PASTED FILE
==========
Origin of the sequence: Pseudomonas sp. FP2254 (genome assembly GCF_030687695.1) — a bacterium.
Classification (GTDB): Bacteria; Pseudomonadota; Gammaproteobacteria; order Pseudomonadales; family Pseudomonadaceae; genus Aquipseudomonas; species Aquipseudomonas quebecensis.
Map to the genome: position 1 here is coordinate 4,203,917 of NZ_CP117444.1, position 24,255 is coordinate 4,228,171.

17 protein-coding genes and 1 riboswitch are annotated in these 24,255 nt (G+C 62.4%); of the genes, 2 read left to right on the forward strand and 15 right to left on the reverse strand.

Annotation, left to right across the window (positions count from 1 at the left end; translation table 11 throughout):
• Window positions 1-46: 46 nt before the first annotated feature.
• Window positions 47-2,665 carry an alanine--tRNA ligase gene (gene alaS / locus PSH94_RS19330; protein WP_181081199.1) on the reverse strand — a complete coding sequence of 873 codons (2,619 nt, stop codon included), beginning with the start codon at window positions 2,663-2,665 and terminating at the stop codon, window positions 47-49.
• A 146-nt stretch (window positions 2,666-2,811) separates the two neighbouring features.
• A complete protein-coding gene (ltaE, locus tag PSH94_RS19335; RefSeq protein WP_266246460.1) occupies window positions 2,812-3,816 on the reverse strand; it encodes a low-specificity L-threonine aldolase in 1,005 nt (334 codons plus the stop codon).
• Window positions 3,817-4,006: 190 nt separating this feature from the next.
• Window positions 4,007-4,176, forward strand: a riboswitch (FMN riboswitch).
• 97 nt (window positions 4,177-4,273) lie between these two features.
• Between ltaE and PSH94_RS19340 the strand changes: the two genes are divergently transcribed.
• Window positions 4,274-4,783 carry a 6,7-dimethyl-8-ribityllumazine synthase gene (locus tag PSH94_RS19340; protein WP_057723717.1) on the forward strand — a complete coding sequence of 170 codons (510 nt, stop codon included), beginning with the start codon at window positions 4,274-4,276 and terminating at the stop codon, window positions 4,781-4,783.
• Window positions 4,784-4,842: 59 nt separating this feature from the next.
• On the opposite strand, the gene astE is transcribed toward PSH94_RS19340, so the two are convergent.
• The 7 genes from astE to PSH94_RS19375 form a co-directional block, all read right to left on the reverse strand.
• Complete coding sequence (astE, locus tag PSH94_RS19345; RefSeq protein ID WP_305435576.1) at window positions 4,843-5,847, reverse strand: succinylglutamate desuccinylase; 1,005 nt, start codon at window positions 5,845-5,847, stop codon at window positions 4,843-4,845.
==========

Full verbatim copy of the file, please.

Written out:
Origin of the sequence: Pseudomonas sp. FP2254 (genome assembly GCF_030687695.1) — a bacterium.
Classification (GTDB): Bacteria; Pseudomonadota; Gammaproteobacteria; order Pseudomonadales; family Pseudomonadaceae; genus Aquipseudomonas; species Aquipseudomonas quebecensis.
Map to the genome: position 1 here is coordinate 4,203,917 of NZ_CP117444.1, position 24,255 is coordinate 4,228,171.

17 protein-coding genes and 1 riboswitch are annotated in these 24,255 nt (G+C 62.4%); of the genes, 2 read left to right on the forward strand and 15 right to left on the reverse strand.

Annotation, left to right across the window (positions count from 1 at the left end; translation table 11 throughout):
• Window positions 1-46: 46 nt before the first annotated feature.
• Window positions 47-2,665 carry an alanine--tRNA ligase gene (gene alaS / locus PSH94_RS19330; protein WP_181081199.1) on the reverse strand — a complete coding sequence of 873 codons (2,619 nt, stop codon included), beginning with the start codon at window positions 2,663-2,665 and terminating at the stop codon, window positions 47-49.
• A 146-nt stretch (window positions 2,666-2,811) separates the two neighbouring features.
• A complete protein-coding gene (ltaE, locus tag PSH94_RS19335; RefSeq protein WP_266246460.1) occupies window positions 2,812-3,816 on the reverse strand; it encodes a low-specificity L-threonine aldolase in 1,005 nt (334 codons plus the stop codon).
• Window positions 3,817-4,006: 190 nt separating this feature from the next.
• Window positions 4,007-4,176, forward strand: a riboswitch (FMN riboswitch).
• 97 nt (window positions 4,177-4,273) lie between these two features.
• Between ltaE and PSH94_RS19340 the strand changes: the two genes are divergently transcribed.
• Window positions 4,274-4,783 carry a 6,7-dimethyl-8-ribityllumazine synthase gene (locus tag PSH94_RS19340; protein WP_057723717.1) on the forward strand — a complete coding sequence of 170 codons (510 nt, stop codon included), beginning with the start codon at window positions 4,274-4,276 and terminating at the stop codon, window positions 4,781-4,783.
• Window positions 4,784-4,842: 59 nt separating this feature from the next.
• On the opposite strand, the gene astE is transcribed toward PSH94_RS19340, so the two are convergent.
• The 7 genes from astE to PSH94_RS19375 form a co-directional block, all read right to left on the reverse strand.
• Complete coding sequence (astE, locus tag PSH94_RS19345; RefSeq protein ID WP_305435576.1) at window positions 4,843-5,847, reverse strand: succinylglutamate desuccinylase; 1,005 nt, start codon at window positions 5,845-5,847, stop codon at window positions 4,843-4,845.